Campamento Mi Momento 2019 is coming up in just a few short months! As we were reflecting back on past years, we found this lovely piece on the camp experience written from the perspective of GOF board member, Judy Miller. Enjoy!
By Judy Miller
My sticky body sways in time with the retired Blue Bird school bus that bumps over deeply rutted streets in search of the meeting place. Razor-wire topped buildings, a sea of rubbish, and bright graffiti are reminders that I am far from Disneyland and the United States. Occasionally I am forced to grab onto the seat in front of me when the bus threatens to toss me from my slippery seat. This is my third trip to Nicaragua in two years, and I eagerly look forward to working with a new group of Peace Corps volunteers who serve as camp counselors, as well as new campers—fifty-five this time.
The gears grind as the bus comes to a halt. The bus complains loudly as the driver begins to back up, having overshot his destination. Devoid of air moving through the open windows, the temperature soars and humidity clings on this December afternoon. We have been driving around this town for a half hour, in search of our last group of campers. The girls, like the others already riding on the bus with us, live in a permanent protection center in this small city north of Managua, Nicaragua, safe from the men who have abused them.
I rise to greet each of the petite, dark-haired girls boarding the bus. Tentative espresso eyes take me in—a blond stranger with a soft smile—while accepting the sandwiches, chips, and waters I offer. They move past me silently—some with fleeting smiles and others with stoic expressions—to stow their meager bags in the overhead rack and find a seat.
They look to be some of our younger campers—around the ages of twelve and thirteen. Each girl is a statistic, taken from her family by the Nicaraguan government because she is a victim of sexual violence.
More than eighty percent of Nicaraguan girls are abused by someone familiar to them—an uncle, her father, or her brother. Occasionally, it is a stranger that has committed the abuse.
Each of my young Nicaraguan bus-mates has been impacted by the country’s embedded machista culture. Nicaragua has one of the highest rates of sexual violence against girls in the world.
The incidence of abuse is staggering. Eighty-two percent of victims of sexual violence are estimated to be children, and nine out of ten are female.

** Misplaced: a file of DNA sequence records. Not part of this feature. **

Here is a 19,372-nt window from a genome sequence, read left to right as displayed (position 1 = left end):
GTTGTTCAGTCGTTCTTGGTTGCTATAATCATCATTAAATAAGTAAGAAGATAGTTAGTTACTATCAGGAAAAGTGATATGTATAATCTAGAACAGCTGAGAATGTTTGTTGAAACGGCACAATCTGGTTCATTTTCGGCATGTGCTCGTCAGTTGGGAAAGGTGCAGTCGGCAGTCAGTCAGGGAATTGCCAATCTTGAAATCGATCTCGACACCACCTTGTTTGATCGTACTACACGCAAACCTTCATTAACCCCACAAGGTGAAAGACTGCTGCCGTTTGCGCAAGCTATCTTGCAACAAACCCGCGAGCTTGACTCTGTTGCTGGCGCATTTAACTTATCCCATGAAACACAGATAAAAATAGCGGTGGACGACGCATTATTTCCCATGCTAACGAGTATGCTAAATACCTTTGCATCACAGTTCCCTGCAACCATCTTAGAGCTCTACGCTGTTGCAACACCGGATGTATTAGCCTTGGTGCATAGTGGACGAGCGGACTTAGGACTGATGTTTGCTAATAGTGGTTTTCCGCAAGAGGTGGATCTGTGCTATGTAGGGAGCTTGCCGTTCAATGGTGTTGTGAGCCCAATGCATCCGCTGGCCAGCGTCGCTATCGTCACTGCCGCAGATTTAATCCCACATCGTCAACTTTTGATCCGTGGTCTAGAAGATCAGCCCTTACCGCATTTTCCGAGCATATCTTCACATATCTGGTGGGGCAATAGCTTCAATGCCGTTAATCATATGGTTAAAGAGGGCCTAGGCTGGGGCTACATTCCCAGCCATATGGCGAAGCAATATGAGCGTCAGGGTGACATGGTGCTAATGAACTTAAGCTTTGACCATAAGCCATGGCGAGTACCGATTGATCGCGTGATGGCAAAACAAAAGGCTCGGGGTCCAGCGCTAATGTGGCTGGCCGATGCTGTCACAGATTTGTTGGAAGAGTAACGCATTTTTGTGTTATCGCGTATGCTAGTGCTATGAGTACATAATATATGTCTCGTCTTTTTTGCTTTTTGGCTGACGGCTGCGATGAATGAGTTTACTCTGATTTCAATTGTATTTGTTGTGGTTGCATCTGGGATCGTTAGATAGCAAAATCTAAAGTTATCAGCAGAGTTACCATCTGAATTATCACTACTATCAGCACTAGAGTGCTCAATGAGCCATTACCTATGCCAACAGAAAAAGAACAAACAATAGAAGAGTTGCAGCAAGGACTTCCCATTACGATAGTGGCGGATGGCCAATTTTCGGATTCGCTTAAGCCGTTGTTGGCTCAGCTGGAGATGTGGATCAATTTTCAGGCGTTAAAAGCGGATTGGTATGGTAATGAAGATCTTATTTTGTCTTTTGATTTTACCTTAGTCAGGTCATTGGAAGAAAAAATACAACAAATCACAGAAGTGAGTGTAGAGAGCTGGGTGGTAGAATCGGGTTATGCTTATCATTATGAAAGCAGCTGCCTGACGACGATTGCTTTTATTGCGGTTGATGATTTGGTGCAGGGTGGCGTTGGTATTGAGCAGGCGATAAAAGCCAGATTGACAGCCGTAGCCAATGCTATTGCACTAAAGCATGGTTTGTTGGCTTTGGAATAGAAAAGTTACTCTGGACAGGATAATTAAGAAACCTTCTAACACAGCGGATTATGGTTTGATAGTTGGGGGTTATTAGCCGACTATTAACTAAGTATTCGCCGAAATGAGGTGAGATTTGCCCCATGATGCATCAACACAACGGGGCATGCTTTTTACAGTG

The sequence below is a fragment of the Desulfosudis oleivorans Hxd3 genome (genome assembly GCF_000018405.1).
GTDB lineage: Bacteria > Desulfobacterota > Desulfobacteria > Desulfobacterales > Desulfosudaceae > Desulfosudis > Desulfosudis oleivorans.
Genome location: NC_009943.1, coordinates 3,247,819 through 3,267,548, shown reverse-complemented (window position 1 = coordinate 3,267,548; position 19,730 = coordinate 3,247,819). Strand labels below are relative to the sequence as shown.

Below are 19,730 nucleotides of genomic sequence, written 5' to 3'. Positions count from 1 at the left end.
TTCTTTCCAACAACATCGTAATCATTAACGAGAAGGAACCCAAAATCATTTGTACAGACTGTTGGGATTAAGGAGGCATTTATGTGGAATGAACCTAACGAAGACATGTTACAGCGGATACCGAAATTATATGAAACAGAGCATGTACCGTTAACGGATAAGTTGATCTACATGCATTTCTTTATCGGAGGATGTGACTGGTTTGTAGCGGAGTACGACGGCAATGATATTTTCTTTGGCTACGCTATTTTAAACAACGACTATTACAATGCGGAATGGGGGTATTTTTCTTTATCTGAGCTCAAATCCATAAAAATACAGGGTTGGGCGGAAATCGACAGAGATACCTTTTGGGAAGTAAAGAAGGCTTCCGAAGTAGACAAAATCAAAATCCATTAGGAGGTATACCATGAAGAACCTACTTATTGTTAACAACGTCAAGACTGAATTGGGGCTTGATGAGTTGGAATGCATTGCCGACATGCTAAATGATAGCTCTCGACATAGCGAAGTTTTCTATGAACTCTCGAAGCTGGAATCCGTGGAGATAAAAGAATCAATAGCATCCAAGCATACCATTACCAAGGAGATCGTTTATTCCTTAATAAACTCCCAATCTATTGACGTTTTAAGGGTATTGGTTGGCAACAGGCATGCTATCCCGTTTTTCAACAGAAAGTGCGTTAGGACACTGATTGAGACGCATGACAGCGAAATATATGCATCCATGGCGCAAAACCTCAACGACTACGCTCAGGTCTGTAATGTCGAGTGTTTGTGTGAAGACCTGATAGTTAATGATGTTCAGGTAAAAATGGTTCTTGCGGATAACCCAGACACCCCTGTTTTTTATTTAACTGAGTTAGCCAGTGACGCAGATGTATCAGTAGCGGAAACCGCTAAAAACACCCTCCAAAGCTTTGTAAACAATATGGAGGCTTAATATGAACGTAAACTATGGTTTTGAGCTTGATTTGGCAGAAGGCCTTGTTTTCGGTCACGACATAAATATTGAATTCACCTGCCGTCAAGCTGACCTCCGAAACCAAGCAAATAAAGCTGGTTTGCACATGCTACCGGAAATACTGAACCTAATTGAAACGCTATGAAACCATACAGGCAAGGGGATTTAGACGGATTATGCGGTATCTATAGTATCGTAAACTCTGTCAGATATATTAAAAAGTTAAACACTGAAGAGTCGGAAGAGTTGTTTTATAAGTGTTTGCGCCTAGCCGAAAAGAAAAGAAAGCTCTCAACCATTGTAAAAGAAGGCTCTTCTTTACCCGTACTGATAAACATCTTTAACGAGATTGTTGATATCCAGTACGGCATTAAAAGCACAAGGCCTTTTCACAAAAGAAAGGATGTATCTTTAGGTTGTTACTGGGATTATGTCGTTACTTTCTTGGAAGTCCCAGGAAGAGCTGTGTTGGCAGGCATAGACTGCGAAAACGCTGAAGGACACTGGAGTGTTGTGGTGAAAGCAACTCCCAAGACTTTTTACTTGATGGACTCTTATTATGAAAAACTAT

These girls are my younger sisters. I don’t know them, but I know about them. I have been entrusted with some of their histories, and others’ stories will come to light during our time together in the mountains. Some have been in protection centers since they were infants. Others since they were toddlers or little girls with Prince Charming dreams.
The girls live under permanent protection, behind secured gates and walls, sleeping and eating in large structures with other girls of varying ages, away from their families, visited rarely or never by mothers, fathers, and other relatives. Sometimes, one or more biologically related sisters, who have also been victimized, live in the same center. The girls might attend school, if fortunate. When the girls turn eighteen, they merge into society with life skills that make it impossible to rise above the station inflicted upon them by their perpetrators.
The girls’ chaperone across from me is small and quiet, but she smiles with her eyes. The girls are guarded and unsure. They sit in silence until the bus gets moving, then they talk quietly among themselves, under the watchful observation of their chaperone, their eyes darting around the bus, shyly taking in the other campers and the American women scattered among the large group, bags, and supply bins tucked in every conceivable spot.
Every so often I receive and return a shy smile. Now is not the time to connect. We’ll begin after settling into the campsite for our retreat, after the girls have received their group scarves and bags and have been assigned cabins. There they will create their group banners. And during the first of our fifteen rice-and-bean camp meals, the girls will explain the significance of their banners to the other campers and supervising adults and counselors. When I do the initial meditation with them, I will help them understand this is a safe place filled with support, and yes, love.